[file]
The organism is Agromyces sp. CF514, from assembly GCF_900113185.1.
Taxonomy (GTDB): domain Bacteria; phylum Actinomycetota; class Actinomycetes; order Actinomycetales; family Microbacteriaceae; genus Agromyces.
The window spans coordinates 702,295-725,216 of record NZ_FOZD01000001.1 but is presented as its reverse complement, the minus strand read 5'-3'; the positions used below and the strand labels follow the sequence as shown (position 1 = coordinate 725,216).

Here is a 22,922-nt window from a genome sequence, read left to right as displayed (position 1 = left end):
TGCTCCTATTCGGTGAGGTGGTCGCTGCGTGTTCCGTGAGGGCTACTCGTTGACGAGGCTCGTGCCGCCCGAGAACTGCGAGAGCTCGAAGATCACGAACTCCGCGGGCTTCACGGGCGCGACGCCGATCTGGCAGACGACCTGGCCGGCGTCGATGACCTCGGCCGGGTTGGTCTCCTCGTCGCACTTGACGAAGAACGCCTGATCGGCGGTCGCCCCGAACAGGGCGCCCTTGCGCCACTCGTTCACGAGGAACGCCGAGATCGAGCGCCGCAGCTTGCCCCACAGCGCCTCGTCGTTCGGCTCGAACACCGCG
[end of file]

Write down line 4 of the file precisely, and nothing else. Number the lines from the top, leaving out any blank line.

Here is a 22,922-nt window from a genome sequence, read left to right as displayed (position 1 = left end):